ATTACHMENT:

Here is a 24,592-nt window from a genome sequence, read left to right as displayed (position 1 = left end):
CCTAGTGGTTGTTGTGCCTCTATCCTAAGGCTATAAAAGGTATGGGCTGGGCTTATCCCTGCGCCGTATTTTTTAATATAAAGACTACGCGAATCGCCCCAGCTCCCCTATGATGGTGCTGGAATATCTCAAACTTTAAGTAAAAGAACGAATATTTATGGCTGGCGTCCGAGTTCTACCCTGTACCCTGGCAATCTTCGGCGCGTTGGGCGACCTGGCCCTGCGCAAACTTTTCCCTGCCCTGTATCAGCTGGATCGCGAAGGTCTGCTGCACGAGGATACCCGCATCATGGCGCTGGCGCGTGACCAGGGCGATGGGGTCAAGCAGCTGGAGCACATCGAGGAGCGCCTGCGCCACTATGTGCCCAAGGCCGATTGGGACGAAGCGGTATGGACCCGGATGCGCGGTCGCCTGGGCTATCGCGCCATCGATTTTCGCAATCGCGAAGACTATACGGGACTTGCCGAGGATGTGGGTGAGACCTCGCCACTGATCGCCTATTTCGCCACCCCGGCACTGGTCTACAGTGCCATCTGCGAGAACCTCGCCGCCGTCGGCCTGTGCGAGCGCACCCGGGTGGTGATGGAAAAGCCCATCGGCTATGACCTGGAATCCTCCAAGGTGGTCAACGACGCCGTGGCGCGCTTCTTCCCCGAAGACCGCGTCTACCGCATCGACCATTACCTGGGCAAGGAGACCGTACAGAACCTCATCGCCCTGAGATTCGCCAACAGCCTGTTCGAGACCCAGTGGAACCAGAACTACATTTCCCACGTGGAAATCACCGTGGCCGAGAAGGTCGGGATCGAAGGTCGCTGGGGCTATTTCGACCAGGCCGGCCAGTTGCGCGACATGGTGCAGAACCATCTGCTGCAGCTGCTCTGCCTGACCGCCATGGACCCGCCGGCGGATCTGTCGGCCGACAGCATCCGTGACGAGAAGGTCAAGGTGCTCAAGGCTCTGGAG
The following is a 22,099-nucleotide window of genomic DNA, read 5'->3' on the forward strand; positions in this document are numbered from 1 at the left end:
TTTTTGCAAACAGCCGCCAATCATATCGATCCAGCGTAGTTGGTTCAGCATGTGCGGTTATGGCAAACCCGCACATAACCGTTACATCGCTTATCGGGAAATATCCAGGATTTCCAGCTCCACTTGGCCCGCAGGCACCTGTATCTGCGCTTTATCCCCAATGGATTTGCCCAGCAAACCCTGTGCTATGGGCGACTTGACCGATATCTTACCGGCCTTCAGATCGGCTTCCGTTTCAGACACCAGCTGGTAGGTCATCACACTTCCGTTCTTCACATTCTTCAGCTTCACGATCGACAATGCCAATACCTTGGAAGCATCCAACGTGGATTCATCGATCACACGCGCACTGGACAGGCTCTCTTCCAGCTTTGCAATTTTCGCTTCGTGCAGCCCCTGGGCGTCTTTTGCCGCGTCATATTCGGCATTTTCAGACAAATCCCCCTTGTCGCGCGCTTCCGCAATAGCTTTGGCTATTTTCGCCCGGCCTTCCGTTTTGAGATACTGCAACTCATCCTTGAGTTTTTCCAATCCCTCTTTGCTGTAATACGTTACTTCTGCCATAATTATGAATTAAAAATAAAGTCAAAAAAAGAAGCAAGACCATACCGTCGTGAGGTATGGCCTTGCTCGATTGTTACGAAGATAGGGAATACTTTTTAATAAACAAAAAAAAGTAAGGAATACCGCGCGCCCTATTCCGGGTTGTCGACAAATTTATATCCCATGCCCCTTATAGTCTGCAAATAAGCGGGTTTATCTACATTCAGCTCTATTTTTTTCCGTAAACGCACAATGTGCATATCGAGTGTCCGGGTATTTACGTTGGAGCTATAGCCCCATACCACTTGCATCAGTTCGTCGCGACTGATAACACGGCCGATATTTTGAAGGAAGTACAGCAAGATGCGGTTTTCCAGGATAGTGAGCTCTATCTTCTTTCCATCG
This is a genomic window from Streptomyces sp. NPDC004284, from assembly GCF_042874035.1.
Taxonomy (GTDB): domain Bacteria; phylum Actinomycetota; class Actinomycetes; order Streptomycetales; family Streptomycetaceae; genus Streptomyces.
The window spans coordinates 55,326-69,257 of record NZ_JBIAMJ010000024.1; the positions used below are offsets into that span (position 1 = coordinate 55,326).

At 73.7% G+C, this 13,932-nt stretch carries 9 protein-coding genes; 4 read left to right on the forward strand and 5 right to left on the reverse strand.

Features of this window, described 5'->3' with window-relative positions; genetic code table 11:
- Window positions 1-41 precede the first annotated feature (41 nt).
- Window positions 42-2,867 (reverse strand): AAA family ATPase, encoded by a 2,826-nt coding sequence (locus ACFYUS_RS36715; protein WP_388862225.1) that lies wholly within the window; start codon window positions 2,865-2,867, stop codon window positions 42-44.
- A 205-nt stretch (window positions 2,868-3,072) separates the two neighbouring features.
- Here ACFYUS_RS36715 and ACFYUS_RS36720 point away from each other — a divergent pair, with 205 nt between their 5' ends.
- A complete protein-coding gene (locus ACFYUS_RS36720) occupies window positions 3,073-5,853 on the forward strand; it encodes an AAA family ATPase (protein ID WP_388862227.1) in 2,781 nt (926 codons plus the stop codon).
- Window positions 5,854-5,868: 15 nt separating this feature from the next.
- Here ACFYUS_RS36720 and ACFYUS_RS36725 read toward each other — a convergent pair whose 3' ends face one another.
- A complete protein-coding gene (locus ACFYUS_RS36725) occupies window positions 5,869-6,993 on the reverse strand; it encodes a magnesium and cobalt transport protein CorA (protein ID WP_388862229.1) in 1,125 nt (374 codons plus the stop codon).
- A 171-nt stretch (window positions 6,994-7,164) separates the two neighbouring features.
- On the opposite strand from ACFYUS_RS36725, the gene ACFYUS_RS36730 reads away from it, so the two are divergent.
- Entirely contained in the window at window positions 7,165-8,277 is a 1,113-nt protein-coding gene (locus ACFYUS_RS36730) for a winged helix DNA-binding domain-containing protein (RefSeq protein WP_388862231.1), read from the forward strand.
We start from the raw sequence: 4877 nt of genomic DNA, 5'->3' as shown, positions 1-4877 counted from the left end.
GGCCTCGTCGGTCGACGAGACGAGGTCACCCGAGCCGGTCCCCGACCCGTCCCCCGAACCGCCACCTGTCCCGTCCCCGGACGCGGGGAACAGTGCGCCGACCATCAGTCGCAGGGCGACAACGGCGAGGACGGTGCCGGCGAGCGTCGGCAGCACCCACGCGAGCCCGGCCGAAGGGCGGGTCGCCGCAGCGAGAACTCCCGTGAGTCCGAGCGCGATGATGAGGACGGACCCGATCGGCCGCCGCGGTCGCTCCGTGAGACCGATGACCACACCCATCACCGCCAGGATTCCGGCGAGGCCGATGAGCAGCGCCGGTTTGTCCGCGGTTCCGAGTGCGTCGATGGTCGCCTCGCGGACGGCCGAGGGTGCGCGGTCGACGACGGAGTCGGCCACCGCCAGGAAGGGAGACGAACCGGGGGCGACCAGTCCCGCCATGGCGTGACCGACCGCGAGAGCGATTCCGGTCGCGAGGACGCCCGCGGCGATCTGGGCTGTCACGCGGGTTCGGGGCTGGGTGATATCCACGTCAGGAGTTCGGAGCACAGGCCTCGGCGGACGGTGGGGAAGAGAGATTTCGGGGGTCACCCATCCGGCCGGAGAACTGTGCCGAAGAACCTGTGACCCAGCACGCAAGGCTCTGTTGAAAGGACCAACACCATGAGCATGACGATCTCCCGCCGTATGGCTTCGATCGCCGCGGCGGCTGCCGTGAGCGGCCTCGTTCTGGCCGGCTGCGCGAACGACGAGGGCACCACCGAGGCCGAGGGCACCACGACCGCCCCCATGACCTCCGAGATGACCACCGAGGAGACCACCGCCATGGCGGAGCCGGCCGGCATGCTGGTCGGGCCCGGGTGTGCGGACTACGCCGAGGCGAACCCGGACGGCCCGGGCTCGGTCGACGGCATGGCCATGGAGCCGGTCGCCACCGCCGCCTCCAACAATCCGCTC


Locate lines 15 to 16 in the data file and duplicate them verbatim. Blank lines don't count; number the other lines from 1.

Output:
- Window positions 5,854-5,868: 15 nt separating this feature from the next.
- Here ACFYUS_RS36720 and ACFYUS_RS36725 read toward each other — a convergent pair whose 3' ends face one another.